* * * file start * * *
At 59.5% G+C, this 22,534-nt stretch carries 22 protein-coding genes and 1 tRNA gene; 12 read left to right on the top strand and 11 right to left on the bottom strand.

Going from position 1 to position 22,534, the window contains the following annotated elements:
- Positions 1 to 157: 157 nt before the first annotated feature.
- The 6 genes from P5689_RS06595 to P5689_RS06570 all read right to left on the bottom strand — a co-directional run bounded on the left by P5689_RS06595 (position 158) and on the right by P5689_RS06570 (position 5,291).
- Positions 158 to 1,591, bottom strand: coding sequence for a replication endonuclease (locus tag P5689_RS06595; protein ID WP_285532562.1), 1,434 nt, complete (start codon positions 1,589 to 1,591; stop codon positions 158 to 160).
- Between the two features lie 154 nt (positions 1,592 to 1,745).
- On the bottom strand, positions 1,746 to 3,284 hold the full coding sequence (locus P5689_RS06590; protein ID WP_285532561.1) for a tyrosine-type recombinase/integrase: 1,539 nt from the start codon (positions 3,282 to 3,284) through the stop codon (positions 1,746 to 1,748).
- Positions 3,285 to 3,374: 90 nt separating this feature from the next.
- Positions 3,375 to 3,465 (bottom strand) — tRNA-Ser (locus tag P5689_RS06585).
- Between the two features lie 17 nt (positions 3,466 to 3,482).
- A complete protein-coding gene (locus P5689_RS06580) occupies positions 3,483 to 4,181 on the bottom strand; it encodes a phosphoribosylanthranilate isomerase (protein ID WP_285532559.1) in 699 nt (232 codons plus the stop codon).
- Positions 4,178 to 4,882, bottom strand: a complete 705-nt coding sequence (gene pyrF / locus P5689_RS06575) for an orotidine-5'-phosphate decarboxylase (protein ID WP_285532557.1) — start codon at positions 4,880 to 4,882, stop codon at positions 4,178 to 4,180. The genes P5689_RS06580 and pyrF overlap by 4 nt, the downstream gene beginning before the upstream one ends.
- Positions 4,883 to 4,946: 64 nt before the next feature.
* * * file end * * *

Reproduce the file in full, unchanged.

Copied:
At 59.5% G+C, this 22,534-nt stretch carries 22 protein-coding genes and 1 tRNA gene; 12 read left to right on the top strand and 11 right to left on the bottom strand.

Going from position 1 to position 22,534, the window contains the following annotated elements:
- Positions 1 to 157: 157 nt before the first annotated feature.
- The 6 genes from P5689_RS06595 to P5689_RS06570 all read right to left on the bottom strand — a co-directional run bounded on the left by P5689_RS06595 (position 158) and on the right by P5689_RS06570 (position 5,291).
- Positions 158 to 1,591, bottom strand: coding sequence for a replication endonuclease (locus tag P5689_RS06595; protein ID WP_285532562.1), 1,434 nt, complete (start codon positions 1,589 to 1,591; stop codon positions 158 to 160).
- Between the two features lie 154 nt (positions 1,592 to 1,745).
- On the bottom strand, positions 1,746 to 3,284 hold the full coding sequence (locus P5689_RS06590; protein ID WP_285532561.1) for a tyrosine-type recombinase/integrase: 1,539 nt from the start codon (positions 3,282 to 3,284) through the stop codon (positions 1,746 to 1,748).
- Positions 3,285 to 3,374: 90 nt separating this feature from the next.
- Positions 3,375 to 3,465 (bottom strand) — tRNA-Ser (locus tag P5689_RS06585).
- Between the two features lie 17 nt (positions 3,466 to 3,482).
- A complete protein-coding gene (locus P5689_RS06580) occupies positions 3,483 to 4,181 on the bottom strand; it encodes a phosphoribosylanthranilate isomerase (protein ID WP_285532559.1) in 699 nt (232 codons plus the stop codon).
- Positions 4,178 to 4,882, bottom strand: a complete 705-nt coding sequence (gene pyrF / locus P5689_RS06575) for an orotidine-5'-phosphate decarboxylase (protein ID WP_285532557.1) — start codon at positions 4,880 to 4,882, stop codon at positions 4,178 to 4,180. The genes P5689_RS06580 and pyrF overlap by 4 nt, the downstream gene beginning before the upstream one ends.
- Positions 4,883 to 4,946: 64 nt before the next feature.